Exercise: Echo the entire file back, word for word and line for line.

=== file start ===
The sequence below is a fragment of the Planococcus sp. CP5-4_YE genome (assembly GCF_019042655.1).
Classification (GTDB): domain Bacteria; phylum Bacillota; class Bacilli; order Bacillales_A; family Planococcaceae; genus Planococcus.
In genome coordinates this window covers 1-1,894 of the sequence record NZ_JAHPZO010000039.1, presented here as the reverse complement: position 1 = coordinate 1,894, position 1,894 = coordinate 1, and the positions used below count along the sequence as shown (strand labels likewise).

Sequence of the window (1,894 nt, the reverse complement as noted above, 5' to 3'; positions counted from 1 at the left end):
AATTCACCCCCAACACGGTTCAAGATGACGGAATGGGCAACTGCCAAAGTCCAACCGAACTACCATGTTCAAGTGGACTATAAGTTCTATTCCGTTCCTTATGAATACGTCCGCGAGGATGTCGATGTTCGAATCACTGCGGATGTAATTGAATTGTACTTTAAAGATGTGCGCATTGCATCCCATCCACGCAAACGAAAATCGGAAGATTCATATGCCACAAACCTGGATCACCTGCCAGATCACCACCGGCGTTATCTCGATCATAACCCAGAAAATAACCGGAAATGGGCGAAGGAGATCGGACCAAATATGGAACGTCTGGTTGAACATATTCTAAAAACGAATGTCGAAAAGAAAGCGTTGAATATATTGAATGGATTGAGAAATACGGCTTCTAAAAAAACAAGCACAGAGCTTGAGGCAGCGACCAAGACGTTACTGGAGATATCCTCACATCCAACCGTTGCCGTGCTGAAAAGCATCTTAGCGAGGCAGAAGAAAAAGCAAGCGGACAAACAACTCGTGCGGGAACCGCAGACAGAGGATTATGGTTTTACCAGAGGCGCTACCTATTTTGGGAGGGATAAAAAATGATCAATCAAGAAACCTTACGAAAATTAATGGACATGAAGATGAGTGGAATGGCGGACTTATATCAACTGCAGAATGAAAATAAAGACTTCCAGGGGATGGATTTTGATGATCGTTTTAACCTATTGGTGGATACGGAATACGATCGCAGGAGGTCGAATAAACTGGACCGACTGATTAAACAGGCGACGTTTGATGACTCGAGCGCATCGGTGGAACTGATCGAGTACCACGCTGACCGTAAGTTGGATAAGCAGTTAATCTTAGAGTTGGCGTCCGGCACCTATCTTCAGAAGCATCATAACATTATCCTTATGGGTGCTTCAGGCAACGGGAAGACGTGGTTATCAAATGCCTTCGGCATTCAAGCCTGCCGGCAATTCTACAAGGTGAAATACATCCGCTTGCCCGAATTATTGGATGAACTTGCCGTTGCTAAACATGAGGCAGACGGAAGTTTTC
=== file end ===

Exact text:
The sequence below is a fragment of the Planococcus sp. CP5-4_YE genome (assembly GCF_019042655.1).
Classification (GTDB): domain Bacteria; phylum Bacillota; class Bacilli; order Bacillales_A; family Planococcaceae; genus Planococcus.
In genome coordinates this window covers 1-1,894 of the sequence record NZ_JAHPZO010000039.1, presented here as the reverse complement: position 1 = coordinate 1,894, position 1,894 = coordinate 1, and the positions used below count along the sequence as shown (strand labels likewise).

Sequence of the window (1,894 nt, the reverse complement as noted above, 5' to 3'; positions counted from 1 at the left end):
AATTCACCCCCAACACGGTTCAAGATGACGGAATGGGCAACTGCCAAAGTCCAACCGAACTACCATGTTCAAGTGGACTATAAGTTCTATTCCGTTCCTTATGAATACGTCCGCGAGGATGTCGATGTTCGAATCACTGCGGATGTAATTGAATTGTACTTTAAAGATGTGCGCATTGCATCCCATCCACGCAAACGAAAATCGGAAGATTCATATGCCACAAACCTGGATCACCTGCCAGATCACCACCGGCGTTATCTCGATCATAACCCAGAAAATAACCGGAAATGGGCGAAGGAGATCGGACCAAATATGGAACGTCTGGTTGAACATATTCTAAAAACGAATGTCGAAAAGAAAGCGTTGAATATATTGAATGGATTGAGAAATACGGCTTCTAAAAAAACAAGCACAGAGCTTGAGGCAGCGACCAAGACGTTACTGGAGATATCCTCACATCCAACCGTTGCCGTGCTGAAAAGCATCTTAGCGAGGCAGAAGAAAAAGCAAGCGGACAAACAACTCGTGCGGGAACCGCAGACAGAGGATTATGGTTTTACCAGAGGCGCTACCTATTTTGGGAGGGATAAAAAATGATCAATCAAGAAACCTTACGAAAATTAATGGACATGAAGATGAGTGGAATGGCGGACTTATATCAACTGCAGAATGAAAATAAAGACTTCCAGGGGATGGATTTTGATGATCGTTTTAACCTATTGGTGGATACGGAATACGATCGCAGGAGGTCGAATAAACTGGACCGACTGATTAAACAGGCGACGTTTGATGACTCGAGCGCATCGGTGGAACTGATCGAGTACCACGCTGACCGTAAGTTGGATAAGCAGTTAATCTTAGAGTTGGCGTCCGGCACCTATCTTCAGAAGCATCATAACATTATCCTTATGGGTGCTTCAGGCAACGGGAAGACGTGGTTATCAAATGCCTTCGGCATTCAAGCCTGCCGGCAATTCTACAAGGTGAAATACATCCGCTTGCCCGAATTATTGGATGAACTTGCCGTTGCTAAACATGAGGCAGACGGAAGTTTTC